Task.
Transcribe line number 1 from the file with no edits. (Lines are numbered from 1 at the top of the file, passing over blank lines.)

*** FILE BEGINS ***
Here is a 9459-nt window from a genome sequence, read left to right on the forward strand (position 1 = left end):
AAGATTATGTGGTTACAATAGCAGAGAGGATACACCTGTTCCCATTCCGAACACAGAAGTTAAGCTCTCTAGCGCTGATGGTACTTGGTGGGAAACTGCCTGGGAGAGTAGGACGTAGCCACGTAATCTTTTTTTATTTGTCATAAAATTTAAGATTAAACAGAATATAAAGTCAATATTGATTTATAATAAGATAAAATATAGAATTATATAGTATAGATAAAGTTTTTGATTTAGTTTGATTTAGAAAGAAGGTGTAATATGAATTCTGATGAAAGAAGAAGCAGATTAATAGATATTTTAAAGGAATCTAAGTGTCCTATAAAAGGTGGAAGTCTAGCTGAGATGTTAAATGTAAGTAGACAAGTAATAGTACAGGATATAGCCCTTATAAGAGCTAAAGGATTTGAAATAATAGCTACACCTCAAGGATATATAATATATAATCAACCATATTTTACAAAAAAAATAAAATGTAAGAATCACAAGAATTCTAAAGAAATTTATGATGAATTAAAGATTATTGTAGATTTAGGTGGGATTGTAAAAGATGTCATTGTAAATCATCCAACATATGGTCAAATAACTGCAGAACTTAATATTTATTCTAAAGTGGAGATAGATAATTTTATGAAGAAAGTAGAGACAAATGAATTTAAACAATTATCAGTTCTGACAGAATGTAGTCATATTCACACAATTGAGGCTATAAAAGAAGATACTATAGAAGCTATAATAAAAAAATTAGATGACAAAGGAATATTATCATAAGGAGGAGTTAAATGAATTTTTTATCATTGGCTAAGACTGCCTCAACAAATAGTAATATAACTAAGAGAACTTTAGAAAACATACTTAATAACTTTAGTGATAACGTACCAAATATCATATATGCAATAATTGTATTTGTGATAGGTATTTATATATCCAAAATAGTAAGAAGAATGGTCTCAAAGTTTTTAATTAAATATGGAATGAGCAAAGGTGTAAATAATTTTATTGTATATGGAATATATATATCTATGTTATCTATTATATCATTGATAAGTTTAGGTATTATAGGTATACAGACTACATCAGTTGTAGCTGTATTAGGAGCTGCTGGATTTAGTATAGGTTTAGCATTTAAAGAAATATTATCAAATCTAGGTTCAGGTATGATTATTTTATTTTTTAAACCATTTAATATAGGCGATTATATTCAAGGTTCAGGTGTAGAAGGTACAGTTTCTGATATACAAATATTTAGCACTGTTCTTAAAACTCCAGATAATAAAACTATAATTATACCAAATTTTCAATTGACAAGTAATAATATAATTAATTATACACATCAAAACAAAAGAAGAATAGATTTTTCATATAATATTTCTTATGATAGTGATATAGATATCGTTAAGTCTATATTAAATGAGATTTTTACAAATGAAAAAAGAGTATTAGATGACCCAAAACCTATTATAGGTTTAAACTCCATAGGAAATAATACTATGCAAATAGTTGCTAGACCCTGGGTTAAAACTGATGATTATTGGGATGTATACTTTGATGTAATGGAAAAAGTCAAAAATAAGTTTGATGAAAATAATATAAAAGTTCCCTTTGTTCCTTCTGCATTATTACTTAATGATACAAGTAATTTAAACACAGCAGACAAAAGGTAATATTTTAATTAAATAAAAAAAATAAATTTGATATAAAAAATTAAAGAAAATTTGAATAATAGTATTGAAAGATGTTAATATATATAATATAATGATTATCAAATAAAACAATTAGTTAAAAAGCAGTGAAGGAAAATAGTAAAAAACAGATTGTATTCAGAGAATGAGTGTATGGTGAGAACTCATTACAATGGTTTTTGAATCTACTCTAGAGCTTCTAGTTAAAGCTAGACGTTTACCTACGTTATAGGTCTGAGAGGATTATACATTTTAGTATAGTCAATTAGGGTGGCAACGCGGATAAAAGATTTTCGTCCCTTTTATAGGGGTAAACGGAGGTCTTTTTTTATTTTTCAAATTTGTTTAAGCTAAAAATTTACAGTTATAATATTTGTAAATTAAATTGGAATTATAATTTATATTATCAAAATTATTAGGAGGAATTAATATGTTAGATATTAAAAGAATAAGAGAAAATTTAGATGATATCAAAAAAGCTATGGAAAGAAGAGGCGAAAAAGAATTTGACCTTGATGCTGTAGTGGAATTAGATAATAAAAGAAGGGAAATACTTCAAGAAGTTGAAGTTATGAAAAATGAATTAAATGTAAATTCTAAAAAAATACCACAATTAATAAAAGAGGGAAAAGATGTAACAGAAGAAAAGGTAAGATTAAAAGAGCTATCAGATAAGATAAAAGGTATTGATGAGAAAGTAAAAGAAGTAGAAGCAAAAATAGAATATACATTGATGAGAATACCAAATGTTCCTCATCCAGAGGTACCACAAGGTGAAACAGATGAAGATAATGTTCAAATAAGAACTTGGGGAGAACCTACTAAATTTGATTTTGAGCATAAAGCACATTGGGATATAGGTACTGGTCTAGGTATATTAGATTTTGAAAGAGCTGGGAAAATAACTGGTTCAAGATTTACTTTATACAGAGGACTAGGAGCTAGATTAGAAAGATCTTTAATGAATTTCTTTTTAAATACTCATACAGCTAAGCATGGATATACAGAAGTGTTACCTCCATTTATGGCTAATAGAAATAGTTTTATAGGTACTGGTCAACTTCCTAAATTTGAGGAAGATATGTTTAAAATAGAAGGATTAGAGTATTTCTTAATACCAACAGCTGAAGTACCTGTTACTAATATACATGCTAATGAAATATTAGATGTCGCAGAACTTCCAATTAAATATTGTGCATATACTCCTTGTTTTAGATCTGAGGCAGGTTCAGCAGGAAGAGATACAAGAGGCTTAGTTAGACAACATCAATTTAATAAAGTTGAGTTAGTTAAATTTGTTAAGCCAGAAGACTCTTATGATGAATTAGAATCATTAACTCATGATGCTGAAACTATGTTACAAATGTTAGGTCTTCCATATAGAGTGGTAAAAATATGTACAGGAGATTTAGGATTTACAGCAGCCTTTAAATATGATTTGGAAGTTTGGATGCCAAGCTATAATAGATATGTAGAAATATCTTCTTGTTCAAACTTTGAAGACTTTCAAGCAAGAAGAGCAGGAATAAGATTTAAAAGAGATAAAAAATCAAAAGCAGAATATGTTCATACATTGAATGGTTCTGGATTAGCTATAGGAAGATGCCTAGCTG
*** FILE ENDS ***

Here is a 9459-nt window from a genome sequence, read left to right on the forward strand (position 1 = left end):